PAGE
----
The road to Alabama Medicaid expansion might run through an insurer’s pockets
The Alabama House of Representatives in session on March 14, 2023. (Stew Milne for Alabama Reflector)
Alabama doesn’t have a popular referendum system, where voters can bypass the Legislature and put measures on the ballot themselves. But I can think of a few proposals that would be near-locks for passage.
A lottery? Lots of people want that. I’m not sold on the merits, but the fact is that Alabama is the last state east of the Mississippi River without a lottery. Alabamians travel to other states to buy Powerball and Mega Millions tickets. Give voters a chance to cut the trip down to a block or two, and they’ll take it.
Repealing the state grocery tax? Do you know anyone who likes paying an extra 9% or 10% for food? (I don’t.) I’ve never understood why politicians don’t put the issue front and center in their campaigns and find another way to fund education. Other states manage.
Medicaid expansion? Well, there’s a 2022 survey done by Cygnal, a Republican polling firm, that found 66% of Alabamians supported it. Approval jumped to 71% after the pollster described the program’s potential to create jobs — more jobs than an overbudget prison or an underfunded water park.
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Expansion would also allow 300,000 people, most in households making under $34,307 a year (138% of the poverty level for a family of three) to get health care.
Access to medical care means better health outcomes, stable hospitals and less government spending. When people have insurance, they can see a doctor regularly, preventing costly emergency room visits that taxpayers cover.
Put all of that in front of Alabama voters, and it will pass.
But that’s not how Alabama operates.
Our Constitution, after all, gave all the power to a tiny white aristocracy that terrorized Black Alabamians and exploited poor white people in the state. It doesn’t quite work that way now. But Alabama still operates on the principle that government is too important to be entrusted to the governed.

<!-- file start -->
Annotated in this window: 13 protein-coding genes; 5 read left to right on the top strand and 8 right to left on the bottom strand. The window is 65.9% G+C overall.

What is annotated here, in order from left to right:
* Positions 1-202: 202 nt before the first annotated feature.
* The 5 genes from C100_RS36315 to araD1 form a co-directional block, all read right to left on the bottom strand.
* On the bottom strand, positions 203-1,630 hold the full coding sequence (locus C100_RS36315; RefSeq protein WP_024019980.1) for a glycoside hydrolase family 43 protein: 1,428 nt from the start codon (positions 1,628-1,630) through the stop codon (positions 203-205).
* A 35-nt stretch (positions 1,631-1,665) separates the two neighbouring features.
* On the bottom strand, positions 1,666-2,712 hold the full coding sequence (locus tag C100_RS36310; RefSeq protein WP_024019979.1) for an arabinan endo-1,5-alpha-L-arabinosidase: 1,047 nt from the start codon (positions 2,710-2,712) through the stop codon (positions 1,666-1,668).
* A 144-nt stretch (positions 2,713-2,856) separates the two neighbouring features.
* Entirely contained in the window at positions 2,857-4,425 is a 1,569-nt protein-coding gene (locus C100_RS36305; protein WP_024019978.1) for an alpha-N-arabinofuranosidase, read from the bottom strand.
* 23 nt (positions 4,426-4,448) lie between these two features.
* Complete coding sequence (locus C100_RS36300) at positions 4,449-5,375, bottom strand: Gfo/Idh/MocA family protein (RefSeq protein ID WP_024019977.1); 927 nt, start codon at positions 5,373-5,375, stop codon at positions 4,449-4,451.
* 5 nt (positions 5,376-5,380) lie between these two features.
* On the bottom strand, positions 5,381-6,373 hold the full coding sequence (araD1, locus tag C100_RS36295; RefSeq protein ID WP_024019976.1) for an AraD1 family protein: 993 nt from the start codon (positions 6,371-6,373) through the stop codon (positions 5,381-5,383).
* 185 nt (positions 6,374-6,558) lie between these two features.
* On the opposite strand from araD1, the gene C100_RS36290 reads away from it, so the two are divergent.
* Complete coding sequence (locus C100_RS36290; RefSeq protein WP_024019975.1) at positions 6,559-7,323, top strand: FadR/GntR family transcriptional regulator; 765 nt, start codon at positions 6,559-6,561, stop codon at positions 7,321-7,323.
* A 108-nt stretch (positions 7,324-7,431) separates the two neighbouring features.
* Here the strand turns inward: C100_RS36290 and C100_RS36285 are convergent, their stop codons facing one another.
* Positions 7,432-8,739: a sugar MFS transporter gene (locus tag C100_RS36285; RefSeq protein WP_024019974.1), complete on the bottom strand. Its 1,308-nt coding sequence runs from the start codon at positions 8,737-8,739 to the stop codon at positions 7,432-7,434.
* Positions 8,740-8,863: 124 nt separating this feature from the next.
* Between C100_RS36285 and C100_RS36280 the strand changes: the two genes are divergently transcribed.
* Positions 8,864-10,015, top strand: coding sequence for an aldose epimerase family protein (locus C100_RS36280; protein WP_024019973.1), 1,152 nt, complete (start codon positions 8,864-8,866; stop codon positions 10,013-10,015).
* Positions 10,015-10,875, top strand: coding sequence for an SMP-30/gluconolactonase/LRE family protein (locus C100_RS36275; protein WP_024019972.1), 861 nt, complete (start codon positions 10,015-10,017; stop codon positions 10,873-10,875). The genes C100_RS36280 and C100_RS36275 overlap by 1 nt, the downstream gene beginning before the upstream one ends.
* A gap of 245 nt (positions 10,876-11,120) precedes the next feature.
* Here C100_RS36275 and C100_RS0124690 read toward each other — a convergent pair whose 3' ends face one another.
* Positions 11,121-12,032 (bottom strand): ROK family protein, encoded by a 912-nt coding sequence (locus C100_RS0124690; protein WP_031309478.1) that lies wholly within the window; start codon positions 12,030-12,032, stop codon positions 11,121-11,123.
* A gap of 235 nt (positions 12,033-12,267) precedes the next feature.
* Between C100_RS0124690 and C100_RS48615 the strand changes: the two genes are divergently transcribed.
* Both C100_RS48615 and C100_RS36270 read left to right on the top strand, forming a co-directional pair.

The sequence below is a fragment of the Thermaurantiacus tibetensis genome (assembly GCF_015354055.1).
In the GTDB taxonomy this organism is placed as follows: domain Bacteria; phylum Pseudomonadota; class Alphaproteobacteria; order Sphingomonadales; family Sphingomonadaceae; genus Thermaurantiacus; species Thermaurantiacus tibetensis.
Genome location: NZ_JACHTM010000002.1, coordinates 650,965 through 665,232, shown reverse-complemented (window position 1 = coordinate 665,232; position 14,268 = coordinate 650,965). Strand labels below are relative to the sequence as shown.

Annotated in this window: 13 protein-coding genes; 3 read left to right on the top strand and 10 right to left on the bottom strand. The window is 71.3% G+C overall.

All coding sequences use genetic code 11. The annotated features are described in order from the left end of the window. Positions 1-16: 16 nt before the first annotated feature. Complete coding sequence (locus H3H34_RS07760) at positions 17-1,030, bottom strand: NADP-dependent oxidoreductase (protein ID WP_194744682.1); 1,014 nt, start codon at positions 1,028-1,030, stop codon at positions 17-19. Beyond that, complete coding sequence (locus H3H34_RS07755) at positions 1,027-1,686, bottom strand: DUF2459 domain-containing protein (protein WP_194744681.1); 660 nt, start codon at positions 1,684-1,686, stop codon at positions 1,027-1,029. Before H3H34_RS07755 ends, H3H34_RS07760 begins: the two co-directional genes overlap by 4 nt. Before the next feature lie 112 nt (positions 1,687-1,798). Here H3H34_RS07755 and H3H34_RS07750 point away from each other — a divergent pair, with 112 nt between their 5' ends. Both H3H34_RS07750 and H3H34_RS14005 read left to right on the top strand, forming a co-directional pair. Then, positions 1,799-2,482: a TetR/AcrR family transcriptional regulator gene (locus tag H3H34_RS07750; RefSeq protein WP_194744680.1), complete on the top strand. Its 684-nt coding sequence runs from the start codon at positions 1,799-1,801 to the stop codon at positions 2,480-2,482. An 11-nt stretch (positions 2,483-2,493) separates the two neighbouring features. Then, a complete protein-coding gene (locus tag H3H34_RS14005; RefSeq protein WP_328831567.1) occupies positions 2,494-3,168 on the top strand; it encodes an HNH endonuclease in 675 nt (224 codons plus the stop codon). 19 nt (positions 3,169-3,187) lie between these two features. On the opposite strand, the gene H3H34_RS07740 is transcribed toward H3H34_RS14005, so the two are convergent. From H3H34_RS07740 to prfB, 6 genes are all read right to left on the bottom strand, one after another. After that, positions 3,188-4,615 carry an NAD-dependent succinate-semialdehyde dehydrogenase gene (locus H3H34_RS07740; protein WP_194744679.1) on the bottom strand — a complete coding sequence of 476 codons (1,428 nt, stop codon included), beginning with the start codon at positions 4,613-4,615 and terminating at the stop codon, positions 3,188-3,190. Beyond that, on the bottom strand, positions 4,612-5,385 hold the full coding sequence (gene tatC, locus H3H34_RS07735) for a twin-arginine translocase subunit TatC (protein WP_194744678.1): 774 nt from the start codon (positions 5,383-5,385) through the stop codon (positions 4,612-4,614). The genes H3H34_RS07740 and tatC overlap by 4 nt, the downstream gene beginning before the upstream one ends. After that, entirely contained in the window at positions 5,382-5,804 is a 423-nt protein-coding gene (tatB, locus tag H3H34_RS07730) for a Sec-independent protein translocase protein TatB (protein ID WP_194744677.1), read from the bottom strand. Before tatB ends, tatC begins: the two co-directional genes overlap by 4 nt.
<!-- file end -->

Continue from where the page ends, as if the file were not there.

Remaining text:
The state Constitution centralizes power in Montgomery. It gives enormous weight to powerful interests. It allows the Legislature to override laws approved by democratically elected bodies. And thanks to a 1984 amendment that tried to make the budgets the first order of business, nearly every bill needs the effective approval of 60% of lawmakers — not a simple majority — to pass. (This is a big reason why we don’t have a state lottery.)
Like any other proposal, Medicaid expansion must navigate this system designed to foil human mercy. But in recent weeks, the prospects of expansion have gone from flickering to dim, thanks to Blue Cross Blue Shield of Alabama, the state’s largest insurer.
The Arkansas model
Ted Hosp, BCBS’ chief lobbyist, appeared with Danne Howard, the deputy director of the Alabama Hospital Association, before the state’s House Health Committee on March 22. The meeting was billed as “educational,” meant to discuss people in the insurance gap — those who make too much to qualify for traditional Medicaid, and too little to get subsidized Affordable Care Act plans.